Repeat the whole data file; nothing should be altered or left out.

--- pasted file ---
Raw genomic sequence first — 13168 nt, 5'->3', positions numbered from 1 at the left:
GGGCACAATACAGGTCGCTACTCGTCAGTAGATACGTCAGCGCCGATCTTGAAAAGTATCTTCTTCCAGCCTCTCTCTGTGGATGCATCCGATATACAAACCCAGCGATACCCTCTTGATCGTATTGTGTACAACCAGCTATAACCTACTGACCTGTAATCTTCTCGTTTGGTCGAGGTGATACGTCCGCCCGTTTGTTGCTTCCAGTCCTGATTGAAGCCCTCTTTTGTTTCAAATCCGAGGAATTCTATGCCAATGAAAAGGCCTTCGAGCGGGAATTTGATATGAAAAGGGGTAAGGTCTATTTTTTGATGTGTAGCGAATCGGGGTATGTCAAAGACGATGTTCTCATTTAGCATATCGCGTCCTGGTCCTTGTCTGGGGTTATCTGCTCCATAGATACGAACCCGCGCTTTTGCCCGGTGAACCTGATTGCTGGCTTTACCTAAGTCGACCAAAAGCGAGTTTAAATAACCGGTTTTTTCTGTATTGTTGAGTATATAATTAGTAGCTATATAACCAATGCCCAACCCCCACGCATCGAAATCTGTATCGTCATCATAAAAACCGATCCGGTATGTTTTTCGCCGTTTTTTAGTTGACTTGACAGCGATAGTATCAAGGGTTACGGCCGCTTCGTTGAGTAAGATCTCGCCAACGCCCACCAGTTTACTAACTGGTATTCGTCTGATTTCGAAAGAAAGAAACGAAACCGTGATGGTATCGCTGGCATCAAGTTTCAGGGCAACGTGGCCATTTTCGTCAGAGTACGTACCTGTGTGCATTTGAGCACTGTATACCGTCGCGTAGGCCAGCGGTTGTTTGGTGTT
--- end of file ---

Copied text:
Raw genomic sequence first — 13168 nt, 5'->3', positions numbered from 1 at the left:
GGGCACAATACAGGTCGCTACTCGTCAGTAGATACGTCAGCGCCGATCTTGAAAAGTATCTTCTTCCAGCCTCTCTCTGTGGATGCATCCGATATACAAACCCAGCGATACCCTCTTGATCGTATTGTGTACAACCAGCTATAACCTACTGACCTGTAATCTTCTCGTTTGGTCGAGGTGATACGTCCGCCCGTTTGTTGCTTCCAGTCCTGATTGAAGCCCTCTTTTGTTTCAAATCCGAGGAATTCTATGCCAATGAAAAGGCCTTCGAGCGGGAATTTGATATGAAAAGGGGTAAGGTCTATTTTTTGATGTGTAGCGAATCGGGGTATGTCAAAGACGATGTTCTCATTTAGCATATCGCGTCCTGGTCCTTGTCTGGGGTTATCTGCTCCATAGATACGAACCCGCGCTTTTGCCCGGTGAACCTGATTGCTGGCTTTACCTAAGTCGACCAAAAGCGAGTTTAAATAACCGGTTTTTTCTGTATTGTTGAGTATATAATTAGTAGCTATATAACCAATGCCCAACCCCCACGCATCGAAATCTGTATCGTCATCATAAAAACCGATCCGGTATGTTTTTCGCCGTTTTTTAGTTGACTTGACAGCGATAGTATCAAGGGTTACGGCCGCTTCGTTGAGTAAGATCTCGCCAACGCCCACCAGTTTACTAACTGGTATTCGTCTGATTTCGAAAGAAAGAAACGAAACCGTGATGGTATCGCTGGCATCAAGTTTCAGGGCAACGTGGCCATTTTCGTCAGAGTACGTACCTGTGTGCATTTGAGCACTGTATACCGTCGCGTAGGCCAGCGGTTGTTTGGTGTT